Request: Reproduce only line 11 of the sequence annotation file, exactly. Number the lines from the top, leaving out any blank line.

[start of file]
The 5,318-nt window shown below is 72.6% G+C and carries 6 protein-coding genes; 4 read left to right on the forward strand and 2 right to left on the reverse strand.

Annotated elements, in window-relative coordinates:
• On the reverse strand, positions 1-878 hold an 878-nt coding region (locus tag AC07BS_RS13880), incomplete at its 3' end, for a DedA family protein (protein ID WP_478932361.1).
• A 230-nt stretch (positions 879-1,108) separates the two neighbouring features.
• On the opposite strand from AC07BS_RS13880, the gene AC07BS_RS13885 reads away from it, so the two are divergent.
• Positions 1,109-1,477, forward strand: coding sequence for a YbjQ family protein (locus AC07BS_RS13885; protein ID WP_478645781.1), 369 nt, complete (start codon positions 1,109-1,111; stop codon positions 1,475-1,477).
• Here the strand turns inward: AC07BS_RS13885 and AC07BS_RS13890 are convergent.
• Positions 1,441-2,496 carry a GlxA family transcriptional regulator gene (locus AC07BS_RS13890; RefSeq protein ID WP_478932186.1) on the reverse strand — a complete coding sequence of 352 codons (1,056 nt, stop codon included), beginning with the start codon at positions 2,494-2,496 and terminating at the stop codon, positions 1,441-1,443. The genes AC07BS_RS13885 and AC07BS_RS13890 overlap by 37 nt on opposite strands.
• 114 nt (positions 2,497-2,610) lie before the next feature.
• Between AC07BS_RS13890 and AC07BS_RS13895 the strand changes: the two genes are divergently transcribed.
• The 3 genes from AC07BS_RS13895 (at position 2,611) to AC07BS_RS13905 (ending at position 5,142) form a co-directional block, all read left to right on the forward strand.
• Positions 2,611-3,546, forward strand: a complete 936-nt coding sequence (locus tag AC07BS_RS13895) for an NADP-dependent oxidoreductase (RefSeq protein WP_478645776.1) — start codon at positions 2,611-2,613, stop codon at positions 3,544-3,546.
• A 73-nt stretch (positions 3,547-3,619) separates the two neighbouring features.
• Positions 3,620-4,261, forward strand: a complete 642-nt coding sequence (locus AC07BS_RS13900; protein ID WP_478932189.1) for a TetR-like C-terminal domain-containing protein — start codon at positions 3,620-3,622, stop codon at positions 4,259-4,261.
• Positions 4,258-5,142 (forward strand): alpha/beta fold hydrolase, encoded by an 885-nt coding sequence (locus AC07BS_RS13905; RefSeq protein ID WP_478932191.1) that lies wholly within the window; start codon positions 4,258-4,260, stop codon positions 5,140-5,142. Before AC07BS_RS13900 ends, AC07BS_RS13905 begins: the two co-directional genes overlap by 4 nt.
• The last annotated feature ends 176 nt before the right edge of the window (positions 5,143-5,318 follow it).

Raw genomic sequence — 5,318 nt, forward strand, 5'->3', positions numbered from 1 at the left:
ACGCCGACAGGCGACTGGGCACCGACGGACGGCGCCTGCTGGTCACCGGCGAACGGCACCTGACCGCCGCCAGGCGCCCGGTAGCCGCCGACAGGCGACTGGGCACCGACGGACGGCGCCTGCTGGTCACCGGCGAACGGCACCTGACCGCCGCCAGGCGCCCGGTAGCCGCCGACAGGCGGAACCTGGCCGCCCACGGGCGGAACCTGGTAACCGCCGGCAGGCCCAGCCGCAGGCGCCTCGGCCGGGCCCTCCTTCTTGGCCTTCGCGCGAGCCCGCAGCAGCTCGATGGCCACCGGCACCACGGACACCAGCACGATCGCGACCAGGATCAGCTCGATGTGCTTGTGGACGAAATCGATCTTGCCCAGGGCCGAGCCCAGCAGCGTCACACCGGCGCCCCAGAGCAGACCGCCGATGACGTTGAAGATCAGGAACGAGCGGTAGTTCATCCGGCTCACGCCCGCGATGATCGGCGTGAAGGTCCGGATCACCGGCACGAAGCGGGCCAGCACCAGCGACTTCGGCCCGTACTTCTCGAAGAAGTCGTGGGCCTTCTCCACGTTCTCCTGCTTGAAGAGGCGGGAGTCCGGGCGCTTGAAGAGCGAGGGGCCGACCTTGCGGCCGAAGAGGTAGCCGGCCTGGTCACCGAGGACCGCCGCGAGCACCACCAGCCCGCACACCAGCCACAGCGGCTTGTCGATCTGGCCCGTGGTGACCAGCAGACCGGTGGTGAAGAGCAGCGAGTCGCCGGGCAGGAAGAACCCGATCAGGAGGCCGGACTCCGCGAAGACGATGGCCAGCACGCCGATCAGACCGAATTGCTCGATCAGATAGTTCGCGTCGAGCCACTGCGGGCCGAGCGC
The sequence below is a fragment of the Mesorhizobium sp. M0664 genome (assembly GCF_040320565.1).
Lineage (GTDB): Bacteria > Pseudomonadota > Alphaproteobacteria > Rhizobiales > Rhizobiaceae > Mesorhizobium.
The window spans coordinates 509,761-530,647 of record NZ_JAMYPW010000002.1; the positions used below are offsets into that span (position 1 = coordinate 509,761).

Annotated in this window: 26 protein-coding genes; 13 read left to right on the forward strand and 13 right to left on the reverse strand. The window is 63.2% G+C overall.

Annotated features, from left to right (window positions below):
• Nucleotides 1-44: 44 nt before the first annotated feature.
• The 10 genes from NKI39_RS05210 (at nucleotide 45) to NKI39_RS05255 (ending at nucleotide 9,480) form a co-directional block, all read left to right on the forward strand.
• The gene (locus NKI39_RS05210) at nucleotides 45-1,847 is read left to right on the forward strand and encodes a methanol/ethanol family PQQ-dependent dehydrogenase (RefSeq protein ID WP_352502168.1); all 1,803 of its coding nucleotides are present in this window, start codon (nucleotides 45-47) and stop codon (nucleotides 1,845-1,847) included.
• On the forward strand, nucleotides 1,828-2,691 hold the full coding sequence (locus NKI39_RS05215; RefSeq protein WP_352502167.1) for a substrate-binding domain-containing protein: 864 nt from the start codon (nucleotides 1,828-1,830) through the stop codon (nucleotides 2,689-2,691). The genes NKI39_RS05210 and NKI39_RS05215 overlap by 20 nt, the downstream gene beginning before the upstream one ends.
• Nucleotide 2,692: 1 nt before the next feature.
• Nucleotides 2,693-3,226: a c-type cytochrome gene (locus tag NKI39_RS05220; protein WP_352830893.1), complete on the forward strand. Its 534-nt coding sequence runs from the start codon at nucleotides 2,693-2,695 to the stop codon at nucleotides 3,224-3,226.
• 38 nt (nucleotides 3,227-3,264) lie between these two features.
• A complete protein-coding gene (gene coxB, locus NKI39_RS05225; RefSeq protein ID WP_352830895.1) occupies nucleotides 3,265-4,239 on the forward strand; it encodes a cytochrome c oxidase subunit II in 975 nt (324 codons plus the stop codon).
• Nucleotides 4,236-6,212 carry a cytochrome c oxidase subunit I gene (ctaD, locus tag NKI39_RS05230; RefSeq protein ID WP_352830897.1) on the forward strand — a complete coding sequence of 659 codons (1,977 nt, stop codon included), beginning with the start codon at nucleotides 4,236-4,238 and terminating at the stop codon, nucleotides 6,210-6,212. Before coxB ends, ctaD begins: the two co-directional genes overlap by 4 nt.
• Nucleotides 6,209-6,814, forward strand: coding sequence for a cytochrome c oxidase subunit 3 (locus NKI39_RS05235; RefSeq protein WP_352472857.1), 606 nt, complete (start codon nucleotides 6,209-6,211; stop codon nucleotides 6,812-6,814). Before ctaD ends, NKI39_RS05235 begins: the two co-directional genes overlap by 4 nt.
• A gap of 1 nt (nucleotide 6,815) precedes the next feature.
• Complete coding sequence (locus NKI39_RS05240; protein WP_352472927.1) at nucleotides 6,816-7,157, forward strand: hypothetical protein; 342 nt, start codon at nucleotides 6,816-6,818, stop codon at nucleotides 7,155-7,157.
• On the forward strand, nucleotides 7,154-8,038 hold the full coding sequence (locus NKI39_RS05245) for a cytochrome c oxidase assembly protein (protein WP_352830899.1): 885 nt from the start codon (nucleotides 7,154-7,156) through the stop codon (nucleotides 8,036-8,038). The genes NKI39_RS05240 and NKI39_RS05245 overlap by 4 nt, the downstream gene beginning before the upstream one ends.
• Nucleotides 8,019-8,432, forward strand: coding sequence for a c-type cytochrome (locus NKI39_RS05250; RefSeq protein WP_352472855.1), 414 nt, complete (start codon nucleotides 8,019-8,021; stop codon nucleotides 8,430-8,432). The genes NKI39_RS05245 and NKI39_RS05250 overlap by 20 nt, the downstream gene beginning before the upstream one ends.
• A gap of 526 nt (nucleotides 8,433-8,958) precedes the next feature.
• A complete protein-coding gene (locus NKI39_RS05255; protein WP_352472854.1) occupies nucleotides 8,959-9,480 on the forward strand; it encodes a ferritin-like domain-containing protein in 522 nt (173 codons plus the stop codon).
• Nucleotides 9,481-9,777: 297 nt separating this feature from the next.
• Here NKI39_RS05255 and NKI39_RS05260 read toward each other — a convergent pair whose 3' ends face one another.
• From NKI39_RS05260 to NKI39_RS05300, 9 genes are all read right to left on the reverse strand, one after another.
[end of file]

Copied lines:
• The 3 genes from AC07BS_RS13895 (at position 2,611) to AC07BS_RS13905 (ending at position 5,142) form a co-directional block, all read left to right on the forward strand.